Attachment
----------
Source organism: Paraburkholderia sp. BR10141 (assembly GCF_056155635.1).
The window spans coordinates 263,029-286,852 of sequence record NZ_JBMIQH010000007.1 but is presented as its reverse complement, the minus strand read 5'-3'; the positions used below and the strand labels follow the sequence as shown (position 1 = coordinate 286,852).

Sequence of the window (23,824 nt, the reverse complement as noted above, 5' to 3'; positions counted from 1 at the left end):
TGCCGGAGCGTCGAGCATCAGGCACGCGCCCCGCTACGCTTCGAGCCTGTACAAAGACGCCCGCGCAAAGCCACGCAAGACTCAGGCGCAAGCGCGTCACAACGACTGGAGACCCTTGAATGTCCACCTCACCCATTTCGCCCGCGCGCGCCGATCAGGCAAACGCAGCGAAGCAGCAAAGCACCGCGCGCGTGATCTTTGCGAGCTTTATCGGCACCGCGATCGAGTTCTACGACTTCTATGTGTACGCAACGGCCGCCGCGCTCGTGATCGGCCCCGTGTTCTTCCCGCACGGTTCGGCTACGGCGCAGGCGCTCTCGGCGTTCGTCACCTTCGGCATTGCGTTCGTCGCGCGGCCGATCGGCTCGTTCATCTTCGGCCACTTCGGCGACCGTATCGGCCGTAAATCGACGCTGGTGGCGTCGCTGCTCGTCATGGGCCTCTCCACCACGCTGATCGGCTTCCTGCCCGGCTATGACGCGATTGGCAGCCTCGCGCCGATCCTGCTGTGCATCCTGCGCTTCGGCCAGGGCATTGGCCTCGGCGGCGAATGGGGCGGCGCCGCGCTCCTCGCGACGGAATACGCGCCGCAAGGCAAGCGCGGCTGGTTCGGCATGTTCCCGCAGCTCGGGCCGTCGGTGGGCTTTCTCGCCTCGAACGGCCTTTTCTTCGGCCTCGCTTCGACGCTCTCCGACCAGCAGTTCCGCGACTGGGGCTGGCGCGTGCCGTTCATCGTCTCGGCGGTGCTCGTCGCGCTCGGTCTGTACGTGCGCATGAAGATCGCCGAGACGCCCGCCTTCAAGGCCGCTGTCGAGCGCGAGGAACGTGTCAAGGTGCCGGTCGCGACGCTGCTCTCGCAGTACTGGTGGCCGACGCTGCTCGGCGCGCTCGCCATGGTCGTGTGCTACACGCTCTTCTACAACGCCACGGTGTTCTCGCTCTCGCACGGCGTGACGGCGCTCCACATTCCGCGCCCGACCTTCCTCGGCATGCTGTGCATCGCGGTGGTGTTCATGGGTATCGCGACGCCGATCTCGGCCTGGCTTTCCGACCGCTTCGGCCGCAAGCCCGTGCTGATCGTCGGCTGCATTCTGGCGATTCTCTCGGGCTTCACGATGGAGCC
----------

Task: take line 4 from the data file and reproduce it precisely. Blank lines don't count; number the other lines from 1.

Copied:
TGCCGGAGCGTCGAGCATCAGGCACGCGCCCCGCTACGCTTCGAGCCTGTACAAAGACGCCCGCGCAAAGCCACGCAAGACTCAGGCGCAAGCGCGTCACAACGACTGGAGACCCTTGAATGTCCACCTCACCCATTTCGCCCGCGCGCGCCGATCAGGCAAACGCAGCGAAGCAGCAAAGCACCGCGCGCGTGATCTTTGCGAGCTTTATCGGCACCGCGATCGAGTTCTACGACTTCTATGTGTACGCAACGGCCGCCGCGCTCGTGATCGGCCCCGTGTTCTTCCCGCACGGTTCGGCTACGGCGCAGGCGCTCTCGGCGTTCGTCACCTTCGGCATTGCGTTCGTCGCGCGGCCGATCGGCTCGTTCATCTTCGGCCACTTCGGCGACCGTATCGGCCGTAAATCGACGCTGGTGGCGTCGCTGCTCGTCATGGGCCTCTCCACCACGCTGATCGGCTTCCTGCCCGGCTATGACGCGATTGGCAGCCTCGCGCCGATCCTGCTGTGCATCCTGCGCTTCGGCCAGGGCATTGGCCTCGGCGGCGAATGGGGCGGCGCCGCGCTCCTCGCGACGGAATACGCGCCGCAAGGCAAGCGCGGCTGGTTCGGCATGTTCCCGCAGCTCGGGCCGTCGGTGGGCTTTCTCGCCTCGAACGGCCTTTTCTTCGGCCTCGCTTCGACGCTCTCCGACCAGCAGTTCCGCGACTGGGGCTGGCGCGTGCCGTTCATCGTCTCGGCGGTGCTCGTCGCGCTCGGTCTGTACGTGCGCATGAAGATCGCCGAGACGCCCGCCTTCAAGGCCGCTGTCGAGCGCGAGGAACGTGTCAAGGTGCCGGTCGCGACGCTGCTCTCGCAGTACTGGTGGCCGACGCTGCTCGGCGCGCTCGCCATGGTCGTGTGCTACACGCTCTTCTACAACGCCACGGTGTTCTCGCTCTCGCACGGCGTGACGGCGCTCCACATTCCGCGCCCGACCTTCCTCGGCATGCTGTGCATCGCGGTGGTGTTCATGGGTATCGCGACGCCGATCTCGGCCTGGCTTTCCGACCGCTTCGGCCGCAAGCCCGTGCTGATCGTCGGCTGCATTCTGGCGATTCTCTCGGGCTTCACGATGGAGCC